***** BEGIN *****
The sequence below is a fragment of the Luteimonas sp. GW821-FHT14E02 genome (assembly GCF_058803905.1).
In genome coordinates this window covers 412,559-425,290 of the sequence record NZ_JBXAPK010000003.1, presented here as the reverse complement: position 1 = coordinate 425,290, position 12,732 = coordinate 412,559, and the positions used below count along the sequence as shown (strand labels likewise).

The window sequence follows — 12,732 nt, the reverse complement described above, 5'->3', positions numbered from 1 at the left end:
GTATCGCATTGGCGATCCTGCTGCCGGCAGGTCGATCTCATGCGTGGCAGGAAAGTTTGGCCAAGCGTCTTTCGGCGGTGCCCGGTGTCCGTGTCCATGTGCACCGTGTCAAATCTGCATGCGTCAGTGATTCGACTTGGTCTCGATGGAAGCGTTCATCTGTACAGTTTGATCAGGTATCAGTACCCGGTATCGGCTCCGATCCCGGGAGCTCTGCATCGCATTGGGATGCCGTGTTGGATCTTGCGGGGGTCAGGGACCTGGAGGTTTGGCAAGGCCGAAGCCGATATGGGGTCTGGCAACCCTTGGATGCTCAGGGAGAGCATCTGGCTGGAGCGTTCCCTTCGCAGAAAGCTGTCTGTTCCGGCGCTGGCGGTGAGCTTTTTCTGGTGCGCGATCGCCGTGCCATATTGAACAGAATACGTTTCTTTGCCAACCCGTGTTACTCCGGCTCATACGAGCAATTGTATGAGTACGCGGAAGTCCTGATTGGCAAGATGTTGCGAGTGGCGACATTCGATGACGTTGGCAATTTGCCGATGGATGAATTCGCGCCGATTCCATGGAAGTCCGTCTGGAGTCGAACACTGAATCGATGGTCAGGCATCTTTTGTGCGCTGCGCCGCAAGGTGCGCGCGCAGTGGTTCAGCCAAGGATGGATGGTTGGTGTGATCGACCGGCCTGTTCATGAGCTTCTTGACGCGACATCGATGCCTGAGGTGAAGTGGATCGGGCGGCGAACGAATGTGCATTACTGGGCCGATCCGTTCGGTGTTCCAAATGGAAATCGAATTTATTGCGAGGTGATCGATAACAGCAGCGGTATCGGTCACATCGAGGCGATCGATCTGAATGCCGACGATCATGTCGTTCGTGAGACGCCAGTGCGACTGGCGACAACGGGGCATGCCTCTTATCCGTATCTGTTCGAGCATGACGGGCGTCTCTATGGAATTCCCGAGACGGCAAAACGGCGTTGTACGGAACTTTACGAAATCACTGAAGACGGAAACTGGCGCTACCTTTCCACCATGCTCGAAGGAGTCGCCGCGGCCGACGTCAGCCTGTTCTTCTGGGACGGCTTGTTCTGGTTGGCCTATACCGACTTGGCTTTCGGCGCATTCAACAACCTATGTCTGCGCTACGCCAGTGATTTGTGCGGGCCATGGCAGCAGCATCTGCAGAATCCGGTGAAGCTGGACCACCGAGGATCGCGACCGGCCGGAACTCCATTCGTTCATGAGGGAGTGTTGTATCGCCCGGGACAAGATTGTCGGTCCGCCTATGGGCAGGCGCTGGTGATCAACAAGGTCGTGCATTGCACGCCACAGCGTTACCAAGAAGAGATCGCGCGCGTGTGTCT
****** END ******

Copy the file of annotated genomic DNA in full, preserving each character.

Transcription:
The sequence below is a fragment of the Luteimonas sp. GW821-FHT14E02 genome (assembly GCF_058803905.1).
In genome coordinates this window covers 412,559-425,290 of the sequence record NZ_JBXAPK010000003.1, presented here as the reverse complement: position 1 = coordinate 425,290, position 12,732 = coordinate 412,559, and the positions used below count along the sequence as shown (strand labels likewise).

The window sequence follows — 12,732 nt, the reverse complement described above, 5'->3', positions numbered from 1 at the left end:
GTATCGCATTGGCGATCCTGCTGCCGGCAGGTCGATCTCATGCGTGGCAGGAAAGTTTGGCCAAGCGTCTTTCGGCGGTGCCCGGTGTCCGTGTCCATGTGCACCGTGTCAAATCTGCATGCGTCAGTGATTCGACTTGGTCTCGATGGAAGCGTTCATCTGTACAGTTTGATCAGGTATCAGTACCCGGTATCGGCTCCGATCCCGGGAGCTCTGCATCGCATTGGGATGCCGTGTTGGATCTTGCGGGGGTCAGGGACCTGGAGGTTTGGCAAGGCCGAAGCCGATATGGGGTCTGGCAACCCTTGGATGCTCAGGGAGAGCATCTGGCTGGAGCGTTCCCTTCGCAGAAAGCTGTCTGTTCCGGCGCTGGCGGTGAGCTTTTTCTGGTGCGCGATCGCCGTGCCATATTGAACAGAATACGTTTCTTTGCCAACCCGTGTTACTCCGGCTCATACGAGCAATTGTATGAGTACGCGGAAGTCCTGATTGGCAAGATGTTGCGAGTGGCGACATTCGATGACGTTGGCAATTTGCCGATGGATGAATTCGCGCCGATTCCATGGAAGTCCGTCTGGAGTCGAACACTGAATCGATGGTCAGGCATCTTTTGTGCGCTGCGCCGCAAGGTGCGCGCGCAGTGGTTCAGCCAAGGATGGATGGTTGGTGTGATCGACCGGCCTGTTCATGAGCTTCTTGACGCGACATCGATGCCTGAGGTGAAGTGGATCGGGCGGCGAACGAATGTGCATTACTGGGCCGATCCGTTCGGTGTTCCAAATGGAAATCGAATTTATTGCGAGGTGATCGATAACAGCAGCGGTATCGGTCACATCGAGGCGATCGATCTGAATGCCGACGATCATGTCGTTCGTGAGACGCCAGTGCGACTGGCGACAACGGGGCATGCCTCTTATCCGTATCTGTTCGAGCATGACGGGCGTCTCTATGGAATTCCCGAGACGGCAAAACGGCGTTGTACGGAACTTTACGAAATCACTGAAGACGGAAACTGGCGCTACCTTTCCACCATGCTCGAAGGAGTCGCCGCGGCCGACGTCAGCCTGTTCTTCTGGGACGGCTTGTTCTGGTTGGCCTATACCGACTTGGCTTTCGGCGCATTCAACAACCTATGTCTGCGCTACGCCAGTGATTTGTGCGGGCCATGGCAGCAGCATCTGCAGAATCCGGTGAAGCTGGACCACCGAGGATCGCGACCGGCCGGAACTCCATTCGTTCATGAGGGAGTGTTGTATCGCCCGGGACAAGATTGTCGGTCCGCCTATGGGCAGGCGCTGGTGATCAACAAGGTCGTGCATTGCACGCCACAGCGTTACCAAGAAGAGATCGCGCGCGTGTGTCT